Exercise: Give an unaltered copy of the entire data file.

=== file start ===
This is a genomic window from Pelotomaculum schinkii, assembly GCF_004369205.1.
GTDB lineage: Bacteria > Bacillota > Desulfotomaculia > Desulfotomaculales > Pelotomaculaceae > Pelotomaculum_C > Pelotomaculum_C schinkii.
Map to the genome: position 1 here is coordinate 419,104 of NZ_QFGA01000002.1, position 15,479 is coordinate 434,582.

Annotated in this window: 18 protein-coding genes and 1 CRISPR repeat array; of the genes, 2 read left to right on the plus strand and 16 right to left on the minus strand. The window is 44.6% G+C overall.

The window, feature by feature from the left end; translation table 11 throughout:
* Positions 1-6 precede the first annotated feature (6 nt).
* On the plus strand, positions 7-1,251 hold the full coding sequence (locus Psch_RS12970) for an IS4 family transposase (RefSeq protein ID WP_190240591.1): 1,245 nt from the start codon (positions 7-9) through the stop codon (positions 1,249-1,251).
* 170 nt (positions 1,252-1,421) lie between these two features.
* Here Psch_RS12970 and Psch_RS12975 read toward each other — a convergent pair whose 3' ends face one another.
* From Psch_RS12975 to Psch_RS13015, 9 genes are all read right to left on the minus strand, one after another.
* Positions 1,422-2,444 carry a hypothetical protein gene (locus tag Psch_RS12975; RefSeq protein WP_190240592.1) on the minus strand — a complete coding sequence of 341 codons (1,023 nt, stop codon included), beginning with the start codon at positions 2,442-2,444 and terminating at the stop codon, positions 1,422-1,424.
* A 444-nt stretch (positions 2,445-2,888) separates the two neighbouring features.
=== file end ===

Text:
This is a genomic window from Pelotomaculum schinkii, assembly GCF_004369205.1.
GTDB lineage: Bacteria > Bacillota > Desulfotomaculia > Desulfotomaculales > Pelotomaculaceae > Pelotomaculum_C > Pelotomaculum_C schinkii.
Map to the genome: position 1 here is coordinate 419,104 of NZ_QFGA01000002.1, position 15,479 is coordinate 434,582.

Annotated in this window: 18 protein-coding genes and 1 CRISPR repeat array; of the genes, 2 read left to right on the plus strand and 16 right to left on the minus strand. The window is 44.6% G+C overall.

The window, feature by feature from the left end; translation table 11 throughout:
* Positions 1-6 precede the first annotated feature (6 nt).
* On the plus strand, positions 7-1,251 hold the full coding sequence (locus Psch_RS12970) for an IS4 family transposase (RefSeq protein ID WP_190240591.1): 1,245 nt from the start codon (positions 7-9) through the stop codon (positions 1,249-1,251).
* 170 nt (positions 1,252-1,421) lie between these two features.
* Here Psch_RS12970 and Psch_RS12975 read toward each other — a convergent pair whose 3' ends face one another.
* From Psch_RS12975 to Psch_RS13015, 9 genes are all read right to left on the minus strand, one after another.
* Positions 1,422-2,444 carry a hypothetical protein gene (locus tag Psch_RS12975; RefSeq protein WP_190240592.1) on the minus strand — a complete coding sequence of 341 codons (1,023 nt, stop codon included), beginning with the start codon at positions 2,442-2,444 and terminating at the stop codon, positions 1,422-1,424.
* A 444-nt stretch (positions 2,445-2,888) separates the two neighbouring features.